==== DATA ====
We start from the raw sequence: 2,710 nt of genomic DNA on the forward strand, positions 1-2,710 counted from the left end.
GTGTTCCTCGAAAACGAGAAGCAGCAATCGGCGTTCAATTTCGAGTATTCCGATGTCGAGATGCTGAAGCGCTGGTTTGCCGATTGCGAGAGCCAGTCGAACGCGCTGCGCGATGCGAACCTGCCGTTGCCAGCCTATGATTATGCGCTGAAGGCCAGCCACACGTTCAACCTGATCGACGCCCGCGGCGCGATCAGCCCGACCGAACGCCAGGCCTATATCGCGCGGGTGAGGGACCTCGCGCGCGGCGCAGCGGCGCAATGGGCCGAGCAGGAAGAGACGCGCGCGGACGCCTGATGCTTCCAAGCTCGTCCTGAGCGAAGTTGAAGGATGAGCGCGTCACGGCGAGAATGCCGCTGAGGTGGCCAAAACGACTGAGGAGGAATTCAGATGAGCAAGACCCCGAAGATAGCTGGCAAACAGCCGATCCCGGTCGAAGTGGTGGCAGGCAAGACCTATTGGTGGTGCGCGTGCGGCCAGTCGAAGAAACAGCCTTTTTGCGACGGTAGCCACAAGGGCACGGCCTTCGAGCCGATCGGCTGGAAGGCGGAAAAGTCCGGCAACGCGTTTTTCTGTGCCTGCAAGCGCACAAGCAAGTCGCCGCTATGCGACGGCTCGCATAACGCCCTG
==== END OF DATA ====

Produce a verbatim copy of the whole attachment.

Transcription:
We start from the raw sequence: 2,710 nt of genomic DNA on the forward strand, positions 1-2,710 counted from the left end.
GTGTTCCTCGAAAACGAGAAGCAGCAATCGGCGTTCAATTTCGAGTATTCCGATGTCGAGATGCTGAAGCGCTGGTTTGCCGATTGCGAGAGCCAGTCGAACGCGCTGCGCGATGCGAACCTGCCGTTGCCAGCCTATGATTATGCGCTGAAGGCCAGCCACACGTTCAACCTGATCGACGCCCGCGGCGCGATCAGCCCGACCGAACGCCAGGCCTATATCGCGCGGGTGAGGGACCTCGCGCGCGGCGCAGCGGCGCAATGGGCCGAGCAGGAAGAGACGCGCGCGGACGCCTGATGCTTCCAAGCTCGTCCTGAGCGAAGTTGAAGGATGAGCGCGTCACGGCGAGAATGCCGCTGAGGTGGCCAAAACGACTGAGGAGGAATTCAGATGAGCAAGACCCCGAAGATAGCTGGCAAACAGCCGATCCCGGTCGAAGTGGTGGCAGGCAAGACCTATTGGTGGTGCGCGTGCGGCCAGTCGAAGAAACAGCCTTTTTGCGACGGTAGCCACAAGGGCACGGCCTTCGAGCCGATCGGCTGGAAGGCGGAAAAGTCCGGCAACGCGTTTTTCTGTGCCTGCAAGCGCACAAGCAAGTCGCCGCTATGCGACGGCTCGCATAACGCCCTG